After the likes of Gurinder Sandhu for Australia and Ish Sodhi for New Zealand, another player of Indian origin and hailing from Punjab is making the waves in the international scene but on foreign shores. Simranjit Singh has made it into the Ireland first team following consistent show in the domestic cricket. Next up on his agenda is fulfilling a long term dream of playing a Test match.
Simranjit, known as Simi in Ireland, made his international debut against New Zealand in May this year. Boosted by his show in the first class cricket, he has been named in the lone ODI against West Indies on Wednesday. His next target, though, is to play Test cricket with Ireland granted Test status by ICC on June 22. “Although, I didn’t play international cricket for India, hopefully, I’ll play my first Test for Ireland soon,” Simi told Times of India, from Dublin.
He represented Punjab at the U-14 and U-17 level; and amassed 725 runs in 2004 in the state inter-district U-17 championship. However, he was overlooked for the U19 side by the selectors. The decision came as a rude awakening and a frustrating time for him and his family. “He (Simaranjit) was named the best player at the 46th National School Games held in Vijayawada in 2001,” father Amarjit Singh said.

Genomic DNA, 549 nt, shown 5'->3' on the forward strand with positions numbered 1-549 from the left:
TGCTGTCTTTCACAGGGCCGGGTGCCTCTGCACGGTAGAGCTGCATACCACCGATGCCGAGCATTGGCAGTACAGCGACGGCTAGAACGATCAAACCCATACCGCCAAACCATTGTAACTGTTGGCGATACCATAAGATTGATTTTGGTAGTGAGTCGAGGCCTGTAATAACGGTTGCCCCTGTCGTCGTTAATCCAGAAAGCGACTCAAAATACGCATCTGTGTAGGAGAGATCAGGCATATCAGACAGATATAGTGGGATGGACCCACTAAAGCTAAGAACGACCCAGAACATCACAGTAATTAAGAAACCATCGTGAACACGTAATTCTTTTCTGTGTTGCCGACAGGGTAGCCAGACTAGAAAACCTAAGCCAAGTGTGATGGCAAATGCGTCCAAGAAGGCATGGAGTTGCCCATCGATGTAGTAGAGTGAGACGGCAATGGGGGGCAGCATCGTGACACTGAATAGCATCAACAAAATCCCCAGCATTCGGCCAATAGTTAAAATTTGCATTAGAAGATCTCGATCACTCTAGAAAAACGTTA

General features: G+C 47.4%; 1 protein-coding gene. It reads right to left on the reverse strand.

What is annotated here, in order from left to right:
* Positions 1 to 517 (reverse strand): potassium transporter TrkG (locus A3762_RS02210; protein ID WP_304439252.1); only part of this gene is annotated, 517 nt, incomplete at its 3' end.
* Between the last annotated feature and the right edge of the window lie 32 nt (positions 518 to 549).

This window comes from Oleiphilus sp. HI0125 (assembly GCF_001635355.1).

“It was a frustrating time for me and my family. My dream to play for India was nipped in the bud,” Simi recollects. “He was hardworking, he was treated badly here (in Punjab). Simi didn’t get the chance to prove his mettle at the U-19 level,” says Bharti Vij, Simaranjit’s coach. “He was an opening batsman with a sound technique,” he adds.
He moved to Ireland in 2005 to pursue hotel management. There a friend suggested he play and study at the same time. For that, Simi worked at a grocery store in order to afford paying five pounds a game. “I would play cricket on the weekend by paying five pounds per game. I worked at a grocery store so that I could afford to pay to play cricket,” he recalls.
In 2008 he returned to India to give trials in the IPL for the Kings XI Punjab but failed to make it to the first team. A year prior, he played professionally in Dublin for the Malahide Cricket Club. After being given work visa by Old Balverydale Cricket Club, he returned to Dublin in 2009 and played with them for three years. In 2012, he joined YMCA Cricket Club.
“In 2015, I shifted to provincial team Leinster Lighting and have been playing for the team since then. Playing alongside the likes of Kevin O’Brien, John Anderson and George Dockrell has helped my game. Earlier, I used to bat a bit slow, but O’Brien told me to inject aggression in my game,” he states.
Amid tough residency rules in the UK, Simi’s ECB Level 2 coaching degree and a certified personal trainer role saw him stay in the country. In May, he got citizenship in Ireland.